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U.S. Department of Health and Human Services

Case Study 1 – Drug

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Helen H. is a 70-year-old housewife, married, with three children, and living with her husband. On January 1, she called her family physician of 20 years, Dr. Smith, complaining of a 3-day history of severe mid-abdominal pain, and was sent to the emergency room to be seen immediately. On examination, the diagnosis of acute pancreatitis was made based on both physical findings and lab work including an amylase of 1034 and lipase markedly elevated at 8031. Additional admitting diagnoses included renal failure with dehydration and acidosis. She was given IV fluids for rehydration and placed on telemetry.

Further testing included a computed tomography (CT) scan of the abdomen on January 2 showing mild pancreatitis and a fatty liver. Upper Gastrointestinal endoscopy on January 11 demonstrated only a dilated bile duct without choledocholelithiasis.

Helen has had rheumatoid arthritis for about 25 years and was stabilized and managed on prednisone 7.5 mg once daily (qd) and sulfasalazine EC 1500 mg twice daily (bid). She recently started taking XYZ Pharmaceutical’s new disease-modifying antirheumatic drug (DMARD) on November 27 and had been taking 20 mg daily for the 5 weeks prior to hospitalization. Past medical history also included diagnoses of obesity and hypertension. She was also taking atenolol, norvasc, folic acid, pantoprazole and felodipine. Allergies: penicillin – causes rash, compazine-altered sensorium. During her hospital stay her current medications, including the DMARD, were discontinued. She received IV fluids and advanced to full oral intake without difficulty.

Dr. Smith suspects an association between the recent use of the DMARD and the patient’s pancreatitis.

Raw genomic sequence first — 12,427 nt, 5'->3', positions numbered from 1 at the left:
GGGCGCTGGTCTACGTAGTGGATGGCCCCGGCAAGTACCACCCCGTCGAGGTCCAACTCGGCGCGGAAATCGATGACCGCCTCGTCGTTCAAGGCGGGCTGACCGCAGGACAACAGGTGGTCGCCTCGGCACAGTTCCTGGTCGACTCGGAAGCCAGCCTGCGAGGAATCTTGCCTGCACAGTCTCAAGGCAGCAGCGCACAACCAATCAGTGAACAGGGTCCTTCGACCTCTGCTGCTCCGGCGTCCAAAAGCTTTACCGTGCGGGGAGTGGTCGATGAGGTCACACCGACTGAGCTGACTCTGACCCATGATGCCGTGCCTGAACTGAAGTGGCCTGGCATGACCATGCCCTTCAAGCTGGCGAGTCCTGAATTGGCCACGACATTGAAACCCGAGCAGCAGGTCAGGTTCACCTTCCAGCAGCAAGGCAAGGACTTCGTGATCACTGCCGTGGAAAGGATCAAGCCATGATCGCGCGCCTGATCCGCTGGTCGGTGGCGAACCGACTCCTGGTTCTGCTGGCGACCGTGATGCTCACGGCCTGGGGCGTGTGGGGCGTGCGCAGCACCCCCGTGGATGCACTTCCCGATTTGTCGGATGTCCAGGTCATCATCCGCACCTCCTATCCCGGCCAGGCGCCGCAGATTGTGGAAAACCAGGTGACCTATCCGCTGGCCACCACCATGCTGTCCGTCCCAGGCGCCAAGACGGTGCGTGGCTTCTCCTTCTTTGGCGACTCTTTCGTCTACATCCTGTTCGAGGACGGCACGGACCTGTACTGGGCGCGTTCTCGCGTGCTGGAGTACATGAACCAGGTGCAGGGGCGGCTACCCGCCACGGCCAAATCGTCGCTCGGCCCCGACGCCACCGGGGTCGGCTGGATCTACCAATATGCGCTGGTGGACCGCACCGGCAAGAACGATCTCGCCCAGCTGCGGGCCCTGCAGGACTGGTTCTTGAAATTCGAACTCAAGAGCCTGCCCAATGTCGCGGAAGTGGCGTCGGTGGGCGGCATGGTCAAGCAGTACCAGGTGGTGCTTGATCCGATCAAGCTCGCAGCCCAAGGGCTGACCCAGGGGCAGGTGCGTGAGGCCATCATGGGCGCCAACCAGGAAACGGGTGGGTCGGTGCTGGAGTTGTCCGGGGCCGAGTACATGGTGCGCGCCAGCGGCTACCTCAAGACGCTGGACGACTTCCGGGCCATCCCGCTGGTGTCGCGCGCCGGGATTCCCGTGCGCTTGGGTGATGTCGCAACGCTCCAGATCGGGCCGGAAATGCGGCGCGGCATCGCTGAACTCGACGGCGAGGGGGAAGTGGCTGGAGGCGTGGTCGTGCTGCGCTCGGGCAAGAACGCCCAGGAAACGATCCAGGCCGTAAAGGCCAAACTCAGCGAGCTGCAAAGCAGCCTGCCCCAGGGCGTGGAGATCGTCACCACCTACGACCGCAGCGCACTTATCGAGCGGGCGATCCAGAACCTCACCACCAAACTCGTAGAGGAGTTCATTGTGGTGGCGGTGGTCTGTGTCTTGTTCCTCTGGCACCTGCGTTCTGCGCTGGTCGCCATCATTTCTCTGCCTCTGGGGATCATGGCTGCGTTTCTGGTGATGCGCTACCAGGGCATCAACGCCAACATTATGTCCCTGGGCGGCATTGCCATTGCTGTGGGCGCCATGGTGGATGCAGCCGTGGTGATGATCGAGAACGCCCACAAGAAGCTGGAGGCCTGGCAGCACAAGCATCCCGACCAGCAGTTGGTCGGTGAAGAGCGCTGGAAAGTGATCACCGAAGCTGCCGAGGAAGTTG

A. Patient Information


3. Sex

4. Weight

or

B. Adverse Effects, Product Problem or Error

1. Check all that apply: (?HelpUseful TipThe HIPAA Privacy Rule specifically permits pharmacists, physicians, nurses, or hospitals (i.e. covered entities) to report adverse events and other information related to the quality, effectiveness and safety of FDA-regulated products both to the manufacturers and directly to FDA.)


(?HelpUseful Tip A good quality adverse event case report includes the following elements: clinical outcome and actions taken with the suspected product(s); time to the event onset; detailed description(s) of the adverse event(s) [Section B5]; results of any laboratory or diagnostic medical imaging [Section B6]; medical history [Section B7]; date of initiation of the suspected product [Section D3]; list of suspected and/or concomitant drugs or devices [Section F]; and patient demographics )
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Patient was started on XYZ 11/27/2006. In late December she began to have abdominal pain. She was admitted to the hospital for life threatening acute pancreatitis. Her initial amylase was 1034 and lipase 8031. She was admitted to telemetry for dehydration, renal failure and acidosis. Her medications were discontinued and she improved with hydration. XYZ was the only new mediation she had taken that month. She was on chronic steroids and abc which have also been associated with pancreatitis but she had been on a stable dose of these medications for 3 yrs.

C. Product Availability

Product Available for Evaluation? (Do not send product to FDA)

D. Suspect Product(s)

E. Suspect Device


5. Operator of Device


8. Is this a Single-use Device that was Reprocessed and Reused on a Patient?

F. Other (Concomitant) Medical Products

G. Reporter



2. Health Professional?
4. Also Reported to:
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